Once again, the President’s personal power will be increased. It may be noted that in deciding on the appointment or dismissal of a Prosecutor-General the President will not have to act on the advice of his Cabinet: section 110(2)(d) and (6) of the Constitution. The proposed amendment will also, of course, decrease the Prosecutor-General’s independence, something on which great weight was put during the constitution-making process.
Chief Secretary to the President and Cabinet
By making the Chief Secretary to the Office of the President and Cabinet a constitutional office-holder, the Bill will increase his or her status and the already extensive influence of the President’s Office. By giving the President, rather than the Civil Service Commission, the power to fix the Chief Secretary’s salary and term of office, the Bill will once again increase the President’s personal power because he will not have to consult the Cabinet.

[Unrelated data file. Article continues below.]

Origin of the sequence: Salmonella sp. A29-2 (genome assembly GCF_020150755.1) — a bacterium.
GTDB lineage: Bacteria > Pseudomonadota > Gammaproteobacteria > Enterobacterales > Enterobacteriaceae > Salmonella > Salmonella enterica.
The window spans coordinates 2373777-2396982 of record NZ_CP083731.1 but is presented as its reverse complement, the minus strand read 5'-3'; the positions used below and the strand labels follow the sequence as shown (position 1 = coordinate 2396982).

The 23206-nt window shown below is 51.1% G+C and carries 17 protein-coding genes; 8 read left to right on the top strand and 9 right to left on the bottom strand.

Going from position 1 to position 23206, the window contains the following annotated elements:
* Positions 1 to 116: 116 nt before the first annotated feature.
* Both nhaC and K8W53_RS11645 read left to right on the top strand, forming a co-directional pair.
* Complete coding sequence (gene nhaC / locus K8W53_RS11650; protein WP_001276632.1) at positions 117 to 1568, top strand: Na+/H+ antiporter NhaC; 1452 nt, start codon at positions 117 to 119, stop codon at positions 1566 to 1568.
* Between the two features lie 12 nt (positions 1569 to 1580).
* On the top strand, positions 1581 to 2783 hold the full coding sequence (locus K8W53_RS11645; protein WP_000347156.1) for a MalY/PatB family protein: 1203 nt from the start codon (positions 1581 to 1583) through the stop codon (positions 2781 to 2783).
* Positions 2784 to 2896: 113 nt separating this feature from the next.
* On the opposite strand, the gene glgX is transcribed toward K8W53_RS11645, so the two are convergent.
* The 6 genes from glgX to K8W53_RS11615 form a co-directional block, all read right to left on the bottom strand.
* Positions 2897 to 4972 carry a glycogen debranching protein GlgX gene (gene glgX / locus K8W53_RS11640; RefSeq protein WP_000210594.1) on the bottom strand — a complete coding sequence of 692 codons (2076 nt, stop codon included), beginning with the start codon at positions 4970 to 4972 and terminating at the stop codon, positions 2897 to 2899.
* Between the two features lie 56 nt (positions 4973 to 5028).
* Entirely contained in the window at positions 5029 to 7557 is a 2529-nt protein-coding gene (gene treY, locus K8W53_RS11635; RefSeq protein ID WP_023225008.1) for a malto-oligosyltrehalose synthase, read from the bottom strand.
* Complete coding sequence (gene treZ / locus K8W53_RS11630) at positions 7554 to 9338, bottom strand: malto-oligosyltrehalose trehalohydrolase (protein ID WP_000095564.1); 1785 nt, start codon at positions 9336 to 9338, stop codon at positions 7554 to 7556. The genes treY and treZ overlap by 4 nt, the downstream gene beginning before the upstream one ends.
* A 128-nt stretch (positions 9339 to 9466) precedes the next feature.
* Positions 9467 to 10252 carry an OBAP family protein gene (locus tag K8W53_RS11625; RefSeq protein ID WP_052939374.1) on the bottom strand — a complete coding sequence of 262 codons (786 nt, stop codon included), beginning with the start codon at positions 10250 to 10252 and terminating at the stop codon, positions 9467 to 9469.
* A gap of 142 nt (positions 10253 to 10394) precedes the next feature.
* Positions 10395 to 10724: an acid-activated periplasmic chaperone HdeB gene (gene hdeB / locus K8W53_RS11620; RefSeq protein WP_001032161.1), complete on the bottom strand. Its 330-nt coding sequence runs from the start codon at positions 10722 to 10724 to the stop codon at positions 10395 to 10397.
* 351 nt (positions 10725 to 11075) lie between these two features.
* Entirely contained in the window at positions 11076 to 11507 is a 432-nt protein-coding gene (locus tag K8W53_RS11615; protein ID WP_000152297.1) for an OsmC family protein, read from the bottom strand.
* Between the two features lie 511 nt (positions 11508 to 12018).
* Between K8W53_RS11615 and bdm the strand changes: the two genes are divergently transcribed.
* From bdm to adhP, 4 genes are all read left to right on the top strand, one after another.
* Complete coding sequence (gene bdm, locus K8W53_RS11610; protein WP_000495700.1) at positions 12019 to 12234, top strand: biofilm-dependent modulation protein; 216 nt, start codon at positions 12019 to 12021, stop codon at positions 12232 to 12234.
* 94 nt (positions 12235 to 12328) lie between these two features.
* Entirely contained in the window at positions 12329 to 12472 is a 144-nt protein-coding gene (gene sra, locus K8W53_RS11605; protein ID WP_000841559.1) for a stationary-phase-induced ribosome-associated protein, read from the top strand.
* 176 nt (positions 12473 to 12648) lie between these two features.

Here too the Bill will increase the President’s personal power by allowing him to appoint and dismiss the Public Protector after mere consultation (in this case with the Judicial Service Commission and Parliament’s Committee on Standing Rules and Orders).
In other words, the office of Public Protector will be yet another office within the President’s gift.
Other Provisions of the Bill
The Bill does contain a couple of provisions unrelated to the two main themes we have identified–provisions, in other words, which will not significantly increase the powers of the Government or the President. These provisions are: